The Inter-Parliamentary Union has made a clarion call to parliaments across the globe to take measures to protect the political system from influence of money and organised lobbies.
In a communiqué issued at the end of a five-day conference in Dhaka yesterday, the IPU urged measures to enhance transparency and strengthen anti-corruption legislation.
It emphasised ensuring effective limits to private funding of candidates and political parties.
The IPU, a forum of parliaments around the globe, made the call amid ongoing discussions worldwide stressing the necessity of curbing influence of money in politics. Undue influence of money has long been blamed for manipulation of elections, corruption in politics and undermining of democracy.
Political analysts and many watchdogs have been saying that private funding of candidates and political parties is giving rise to corruption. And those who donate money to election funds for candidates and parties control them in many ways.
Talking to The Daily Star yesterday, Iftekharuzzaman, executive director of Transparency International Bangladesh, said, “This call for transparency in political and electoral finance is a timely resolution. If this is genuinely implemented, people in IPU countries can expect a long-cherished dream to be fulfilled, and their respective parliamentarians will deserve to be commended.
“Since IPU resolutions are non-binding, we would expect specific actions in IPU countries, including Bangladesh, to reform and reinforce legal, institutional and policy structures to truly and effectively translate this lofty commitment into practice,” he said.
Expressing grave concern over the extreme political, social and economic inequalities prevalent in the world, the IPU called for immediate action to reverse this trend to promote democracy and human rights for all.
“It is clear to us that extreme inequalities come at a high cost to society, stalling economic growth, undermining the democratic process and social cohesion and increasing the risk of violence and insecurity,” said the communiqué read out by Lyonpo Jigme Zangpo, speaker of the Bhutanese Parliament.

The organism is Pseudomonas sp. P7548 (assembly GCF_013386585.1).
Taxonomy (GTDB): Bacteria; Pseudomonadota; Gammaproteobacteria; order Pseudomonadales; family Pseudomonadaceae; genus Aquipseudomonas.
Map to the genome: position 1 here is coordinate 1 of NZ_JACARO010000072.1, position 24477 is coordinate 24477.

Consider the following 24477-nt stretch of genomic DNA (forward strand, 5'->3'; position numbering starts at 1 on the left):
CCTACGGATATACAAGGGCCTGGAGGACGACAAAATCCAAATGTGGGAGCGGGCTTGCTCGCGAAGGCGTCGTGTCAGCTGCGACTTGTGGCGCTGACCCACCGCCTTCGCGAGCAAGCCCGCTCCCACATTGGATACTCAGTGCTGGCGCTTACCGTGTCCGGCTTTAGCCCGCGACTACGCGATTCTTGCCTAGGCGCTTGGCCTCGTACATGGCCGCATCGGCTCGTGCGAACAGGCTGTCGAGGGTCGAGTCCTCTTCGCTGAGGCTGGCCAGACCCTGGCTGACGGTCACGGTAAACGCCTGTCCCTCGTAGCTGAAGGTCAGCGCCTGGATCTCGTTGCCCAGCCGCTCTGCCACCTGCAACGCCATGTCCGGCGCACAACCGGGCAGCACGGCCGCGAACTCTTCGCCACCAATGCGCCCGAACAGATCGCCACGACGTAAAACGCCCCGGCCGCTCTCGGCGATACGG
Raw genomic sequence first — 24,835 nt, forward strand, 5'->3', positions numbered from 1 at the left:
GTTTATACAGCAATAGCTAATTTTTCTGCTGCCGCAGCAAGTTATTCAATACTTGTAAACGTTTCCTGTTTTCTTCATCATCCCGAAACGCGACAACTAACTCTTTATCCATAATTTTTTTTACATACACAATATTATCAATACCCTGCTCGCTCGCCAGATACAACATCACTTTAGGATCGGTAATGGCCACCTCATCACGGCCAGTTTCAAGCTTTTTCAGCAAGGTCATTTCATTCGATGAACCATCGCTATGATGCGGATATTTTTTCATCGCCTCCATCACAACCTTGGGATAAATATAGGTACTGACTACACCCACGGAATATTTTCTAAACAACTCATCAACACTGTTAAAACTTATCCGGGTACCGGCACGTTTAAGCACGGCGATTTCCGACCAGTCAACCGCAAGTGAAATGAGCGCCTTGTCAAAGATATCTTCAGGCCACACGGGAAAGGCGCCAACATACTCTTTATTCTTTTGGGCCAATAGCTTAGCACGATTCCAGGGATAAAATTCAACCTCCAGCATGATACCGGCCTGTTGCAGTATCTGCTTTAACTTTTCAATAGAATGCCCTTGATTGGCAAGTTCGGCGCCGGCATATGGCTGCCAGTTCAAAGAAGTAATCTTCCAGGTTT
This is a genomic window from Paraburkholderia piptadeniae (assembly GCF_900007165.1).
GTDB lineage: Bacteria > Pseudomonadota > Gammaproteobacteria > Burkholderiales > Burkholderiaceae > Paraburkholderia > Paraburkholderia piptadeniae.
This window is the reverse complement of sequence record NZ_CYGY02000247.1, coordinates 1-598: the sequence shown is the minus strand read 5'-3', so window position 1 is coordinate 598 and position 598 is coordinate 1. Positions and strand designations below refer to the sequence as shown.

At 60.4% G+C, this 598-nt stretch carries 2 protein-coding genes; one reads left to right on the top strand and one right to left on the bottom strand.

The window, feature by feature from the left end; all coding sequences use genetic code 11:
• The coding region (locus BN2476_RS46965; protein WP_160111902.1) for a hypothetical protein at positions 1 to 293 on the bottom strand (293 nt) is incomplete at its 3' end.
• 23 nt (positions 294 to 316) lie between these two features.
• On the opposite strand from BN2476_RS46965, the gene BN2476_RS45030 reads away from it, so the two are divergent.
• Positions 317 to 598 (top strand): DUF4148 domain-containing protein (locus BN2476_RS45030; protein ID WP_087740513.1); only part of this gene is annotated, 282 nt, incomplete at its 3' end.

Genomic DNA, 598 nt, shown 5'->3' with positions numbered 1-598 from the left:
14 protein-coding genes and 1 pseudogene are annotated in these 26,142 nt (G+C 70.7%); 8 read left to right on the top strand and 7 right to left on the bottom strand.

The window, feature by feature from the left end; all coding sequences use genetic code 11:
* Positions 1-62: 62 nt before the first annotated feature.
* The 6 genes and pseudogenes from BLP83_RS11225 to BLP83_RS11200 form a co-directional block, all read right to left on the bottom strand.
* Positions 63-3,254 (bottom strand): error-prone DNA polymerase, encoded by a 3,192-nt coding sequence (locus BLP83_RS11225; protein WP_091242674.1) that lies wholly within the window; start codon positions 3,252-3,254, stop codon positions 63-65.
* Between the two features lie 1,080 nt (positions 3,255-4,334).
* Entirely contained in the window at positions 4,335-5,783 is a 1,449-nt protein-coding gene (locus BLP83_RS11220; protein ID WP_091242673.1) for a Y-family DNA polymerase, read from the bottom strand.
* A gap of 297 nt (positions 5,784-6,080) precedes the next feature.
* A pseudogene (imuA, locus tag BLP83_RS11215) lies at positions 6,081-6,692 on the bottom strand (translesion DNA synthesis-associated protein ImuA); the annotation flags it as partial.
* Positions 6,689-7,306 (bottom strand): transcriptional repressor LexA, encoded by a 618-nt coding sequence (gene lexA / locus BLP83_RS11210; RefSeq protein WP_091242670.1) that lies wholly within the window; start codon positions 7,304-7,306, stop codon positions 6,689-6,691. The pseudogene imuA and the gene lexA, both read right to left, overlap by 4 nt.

Parliamentarians who joined the conference from 132 countries pledged to “place concern for all inequalities” — social, economic and political — at the heart of their work.
IPU President Saber Hossain Chowdhury said, “We cannot continue to view the gap between rich and poor as business as usual. This assembly is one of many steps that need to be taken to ensure that well-being and dignity of all are respected.”
In the opinion of IPU Secretary General Martin Chungong, the 136th IPU assembly in Dhaka was very significant, as several important resolutions were adopted in the conference with MPs from all over the world discussing many issues extensively.
“MPs have expressed their determination that parliaments will not give in to terrorist threat, a recent global phenomenon,” he said in his concluding remarks at a press conference.
Dhaka would be remembered in the days to come due to the significant outcome of the assembly, he mentioned.
The IPU secretary general hoped that after returning to their respective countries, the MPs would work in line with the Dhaka declaration for establishing human rights and combating inequalities in various sectors.
Apart from other issues, the communiqué focused on strengthening legal frameworks to promote human rights.
“Parliaments should ensure that all laws and budgetary allocations promote human rights for all and uphold the rule of law,” it noted.
It also mentioned that parliaments should enact laws and regulations to facilitate the participation of all citizens, including the most vulnerable and marginalised in the political process, as well as their access to elected office.
In the conference, the parliamentarians underscored, among other things, the need for improving international cooperation to redress inequality.
Touching on the issue, the communiqué said, “Parliaments should consider advocating for a fairer representation of the interests of developing countries in the institutions of global economic and financial governance.”
The IPU members adopted a resolution for guaranteeing women’s access to financial mechanisms, said a news release of the IPU yesterday.
“Key to achieving gender equality is promotion and respect for the rights of girls. The Forum of Women Parliamentarians called for greater empowerment of girls, and legal measures to end gender-based violence,” said the IPU.
About the significance of hosting the IPU conference in Dhaka, Speaker Shirin Sharmin Chaudhury said Bangladesh’s image reached a new height, as MPs from all over the world witnessed firsthand the country’s advancement in democracy and success in various sectors.
Founded in 1889, the IPU has been working for strengthening parliaments and democracy. Now, national parliaments of more than 170 countries are its members.
The five-day conference, jointly organised by the IPU and Bangladesh Jatiya Sangsad, began in Dhaka on April 1. More than 700 MPs from 132 countries attended it.
Source: Daily Star, Dhaka, Bangladesh